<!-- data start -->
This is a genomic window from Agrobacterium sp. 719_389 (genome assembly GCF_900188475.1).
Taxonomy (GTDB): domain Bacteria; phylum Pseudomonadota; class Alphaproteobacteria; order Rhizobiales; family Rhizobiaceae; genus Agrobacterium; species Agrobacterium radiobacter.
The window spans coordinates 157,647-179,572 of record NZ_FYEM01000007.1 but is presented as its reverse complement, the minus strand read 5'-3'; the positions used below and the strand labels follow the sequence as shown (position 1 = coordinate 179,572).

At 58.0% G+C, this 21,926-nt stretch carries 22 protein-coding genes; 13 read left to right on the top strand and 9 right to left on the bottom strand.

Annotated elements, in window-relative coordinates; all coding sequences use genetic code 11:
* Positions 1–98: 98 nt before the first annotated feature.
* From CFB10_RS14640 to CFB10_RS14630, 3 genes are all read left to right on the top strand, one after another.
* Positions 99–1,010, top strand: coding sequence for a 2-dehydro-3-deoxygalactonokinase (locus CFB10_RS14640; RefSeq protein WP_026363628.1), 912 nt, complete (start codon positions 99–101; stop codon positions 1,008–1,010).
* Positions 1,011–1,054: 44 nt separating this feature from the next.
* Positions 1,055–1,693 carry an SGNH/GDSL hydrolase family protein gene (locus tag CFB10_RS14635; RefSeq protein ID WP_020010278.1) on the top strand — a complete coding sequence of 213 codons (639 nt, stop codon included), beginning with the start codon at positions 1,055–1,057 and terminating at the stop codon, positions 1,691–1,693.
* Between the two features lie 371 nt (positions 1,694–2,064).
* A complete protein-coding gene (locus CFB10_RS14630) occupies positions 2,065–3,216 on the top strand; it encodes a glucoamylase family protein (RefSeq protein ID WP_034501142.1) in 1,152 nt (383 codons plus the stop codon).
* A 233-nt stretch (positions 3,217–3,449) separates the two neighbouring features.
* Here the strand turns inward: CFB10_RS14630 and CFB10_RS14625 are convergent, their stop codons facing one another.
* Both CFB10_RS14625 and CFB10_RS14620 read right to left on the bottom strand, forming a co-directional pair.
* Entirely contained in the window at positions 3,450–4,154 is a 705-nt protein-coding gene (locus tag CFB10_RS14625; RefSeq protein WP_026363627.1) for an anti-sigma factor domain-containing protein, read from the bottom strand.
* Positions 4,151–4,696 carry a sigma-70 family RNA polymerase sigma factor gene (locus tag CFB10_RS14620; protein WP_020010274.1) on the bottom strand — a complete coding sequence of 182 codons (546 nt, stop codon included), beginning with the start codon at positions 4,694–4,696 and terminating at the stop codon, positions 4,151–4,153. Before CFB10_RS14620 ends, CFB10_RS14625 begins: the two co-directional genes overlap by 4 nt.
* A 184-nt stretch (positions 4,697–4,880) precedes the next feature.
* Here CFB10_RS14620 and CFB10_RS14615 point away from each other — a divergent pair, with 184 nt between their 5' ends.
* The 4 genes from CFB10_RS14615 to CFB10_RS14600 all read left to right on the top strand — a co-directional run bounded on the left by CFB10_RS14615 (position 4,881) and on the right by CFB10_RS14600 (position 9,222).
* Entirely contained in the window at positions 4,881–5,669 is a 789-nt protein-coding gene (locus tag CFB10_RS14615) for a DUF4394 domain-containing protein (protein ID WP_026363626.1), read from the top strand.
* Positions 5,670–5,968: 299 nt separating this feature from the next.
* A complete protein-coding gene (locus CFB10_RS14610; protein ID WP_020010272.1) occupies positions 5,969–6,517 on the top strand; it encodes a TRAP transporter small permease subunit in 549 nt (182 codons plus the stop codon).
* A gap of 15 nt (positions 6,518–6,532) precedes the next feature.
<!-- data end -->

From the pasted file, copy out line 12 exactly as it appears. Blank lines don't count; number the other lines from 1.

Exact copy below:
* A complete protein-coding gene (locus CFB10_RS14630) occupies positions 2,065–3,216 on the top strand; it encodes a glucoamylase family protein (RefSeq protein ID WP_034501142.1) in 1,152 nt (383 codons plus the stop codon).